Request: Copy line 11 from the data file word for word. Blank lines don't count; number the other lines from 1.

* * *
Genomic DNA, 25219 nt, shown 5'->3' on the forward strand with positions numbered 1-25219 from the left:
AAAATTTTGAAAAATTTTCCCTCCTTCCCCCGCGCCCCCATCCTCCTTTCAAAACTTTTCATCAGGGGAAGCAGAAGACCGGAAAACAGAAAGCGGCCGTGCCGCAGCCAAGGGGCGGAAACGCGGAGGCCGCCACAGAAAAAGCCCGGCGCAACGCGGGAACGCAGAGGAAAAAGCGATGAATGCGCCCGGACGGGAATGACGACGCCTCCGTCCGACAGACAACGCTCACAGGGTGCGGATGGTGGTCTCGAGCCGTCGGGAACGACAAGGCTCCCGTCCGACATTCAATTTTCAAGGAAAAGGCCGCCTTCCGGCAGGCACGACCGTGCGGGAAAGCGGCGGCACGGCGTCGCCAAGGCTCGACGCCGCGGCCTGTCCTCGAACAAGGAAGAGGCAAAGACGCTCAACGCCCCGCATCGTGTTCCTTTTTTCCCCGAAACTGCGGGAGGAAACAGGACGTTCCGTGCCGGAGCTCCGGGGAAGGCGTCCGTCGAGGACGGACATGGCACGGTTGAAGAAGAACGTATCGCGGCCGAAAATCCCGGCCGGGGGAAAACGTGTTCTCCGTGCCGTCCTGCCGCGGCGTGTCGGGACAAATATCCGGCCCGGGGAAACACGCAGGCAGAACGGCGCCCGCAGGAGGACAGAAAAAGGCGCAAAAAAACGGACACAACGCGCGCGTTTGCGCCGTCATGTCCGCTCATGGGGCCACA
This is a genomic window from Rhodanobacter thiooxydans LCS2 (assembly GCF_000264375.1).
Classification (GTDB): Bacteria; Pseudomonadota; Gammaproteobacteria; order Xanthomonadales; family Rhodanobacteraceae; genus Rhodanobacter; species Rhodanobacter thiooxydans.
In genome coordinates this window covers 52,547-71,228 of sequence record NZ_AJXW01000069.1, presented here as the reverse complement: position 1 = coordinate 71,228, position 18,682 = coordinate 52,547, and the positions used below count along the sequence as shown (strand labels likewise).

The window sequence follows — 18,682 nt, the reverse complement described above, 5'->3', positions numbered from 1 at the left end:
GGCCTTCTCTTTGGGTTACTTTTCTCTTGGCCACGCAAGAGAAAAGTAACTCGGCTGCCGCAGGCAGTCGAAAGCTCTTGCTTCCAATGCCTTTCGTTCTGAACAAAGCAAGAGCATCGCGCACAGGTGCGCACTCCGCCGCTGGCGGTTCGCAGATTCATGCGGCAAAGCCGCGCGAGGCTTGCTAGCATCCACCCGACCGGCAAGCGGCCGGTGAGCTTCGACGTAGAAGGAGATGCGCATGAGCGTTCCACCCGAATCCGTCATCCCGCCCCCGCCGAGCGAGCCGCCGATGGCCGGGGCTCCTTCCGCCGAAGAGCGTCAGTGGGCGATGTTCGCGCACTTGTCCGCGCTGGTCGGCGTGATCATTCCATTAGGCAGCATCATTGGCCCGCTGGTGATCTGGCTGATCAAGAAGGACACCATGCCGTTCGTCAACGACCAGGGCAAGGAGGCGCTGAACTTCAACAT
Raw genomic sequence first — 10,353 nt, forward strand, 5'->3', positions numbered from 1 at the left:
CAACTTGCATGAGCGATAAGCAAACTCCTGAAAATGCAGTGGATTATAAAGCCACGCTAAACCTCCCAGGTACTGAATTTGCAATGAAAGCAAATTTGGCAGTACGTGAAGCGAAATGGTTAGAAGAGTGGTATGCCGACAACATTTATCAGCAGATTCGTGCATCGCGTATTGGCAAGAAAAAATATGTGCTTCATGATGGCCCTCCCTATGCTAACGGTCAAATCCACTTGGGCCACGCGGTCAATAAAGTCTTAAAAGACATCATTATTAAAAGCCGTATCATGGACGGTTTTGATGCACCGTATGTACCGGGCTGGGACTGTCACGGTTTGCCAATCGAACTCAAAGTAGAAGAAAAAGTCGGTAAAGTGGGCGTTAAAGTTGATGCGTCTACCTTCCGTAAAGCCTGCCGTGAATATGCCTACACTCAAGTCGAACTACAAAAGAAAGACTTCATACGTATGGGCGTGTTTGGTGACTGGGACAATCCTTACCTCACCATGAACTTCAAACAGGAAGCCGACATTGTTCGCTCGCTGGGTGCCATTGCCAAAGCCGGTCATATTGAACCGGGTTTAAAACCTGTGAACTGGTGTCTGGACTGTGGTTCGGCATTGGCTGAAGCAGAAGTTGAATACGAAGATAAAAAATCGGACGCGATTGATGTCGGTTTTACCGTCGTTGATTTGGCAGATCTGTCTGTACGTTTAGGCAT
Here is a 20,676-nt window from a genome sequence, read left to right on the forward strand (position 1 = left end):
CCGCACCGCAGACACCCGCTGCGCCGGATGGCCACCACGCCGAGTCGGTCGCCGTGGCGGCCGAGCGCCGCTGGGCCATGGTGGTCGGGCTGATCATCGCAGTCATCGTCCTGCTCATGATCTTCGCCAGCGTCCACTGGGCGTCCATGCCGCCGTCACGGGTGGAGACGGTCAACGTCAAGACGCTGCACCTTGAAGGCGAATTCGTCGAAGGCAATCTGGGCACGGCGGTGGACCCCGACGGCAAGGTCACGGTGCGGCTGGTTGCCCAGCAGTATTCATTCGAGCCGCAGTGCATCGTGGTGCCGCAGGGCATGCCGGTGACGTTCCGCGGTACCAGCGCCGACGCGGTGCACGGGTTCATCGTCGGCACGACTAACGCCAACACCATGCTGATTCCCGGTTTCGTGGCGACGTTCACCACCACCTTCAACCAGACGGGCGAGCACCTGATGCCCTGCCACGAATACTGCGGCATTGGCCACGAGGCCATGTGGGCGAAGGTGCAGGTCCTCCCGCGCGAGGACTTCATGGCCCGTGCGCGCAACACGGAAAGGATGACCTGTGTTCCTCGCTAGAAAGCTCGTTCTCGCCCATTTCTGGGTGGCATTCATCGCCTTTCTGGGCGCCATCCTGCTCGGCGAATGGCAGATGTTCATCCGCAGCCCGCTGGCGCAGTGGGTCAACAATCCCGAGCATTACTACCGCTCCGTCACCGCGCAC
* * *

CCGCACCGCAGACACCCGCTGCGCCGGATGGCCACCACGCCGAGTCGGTCGCCGTGGCGGCCGAGCGCCGCTGGGCCATGGTGGTCGGGCTGATCATCGCAGTCATCGTCCTGCTCATGATCTTCGCCAGCGTCCACTGGGCGTCCATGCCGCCGTCACGGGTGGAGACGGTCAACGTCAAGACGCTGCACCTTGAAGGCGAATTCGTCGAAGGCAATCTGGGCACGGCGGTGGACCCCGACGGCAAGGTCACGGTGCGGCTGGTTGCCCAGCAGTATTCATTCGAGCCGCAGTGCATCGTGGTGCCGCAGGGCATGCCGGTGACGTTCCGCGGTACCAGCGCCGACGCGGTGCACGGGTTCATCGTCGGCACGACTAACGCCAACACCATGCTGATTCCCGGTTTCGTGGCGACGTTCACCACCACCTTCAACCAGACGGGCGAGCACCTGATGCCCTGCCACGAATACTGCGGCATTGGCCACGAGGCCATGTGGGCGAAGGTGCAGGTCCTCCCGCGCGAGGACTTCATGGCCCGTGCGCGCAACACGGAAAGGATGACCTGTGTTCCTCGCTAGAAAGCTCGTTCTCGCCCATTTCTGGGTGGCATTCATCGCCTTTCTGGGCGCCATCCTGCTCGGCGAATGGCAGATGTTCATCCGCAGCCCGCTGGCGCAGTGGGTCAACAATCCCGAGCATTACTACCGCTCCGTCACCGCGCAC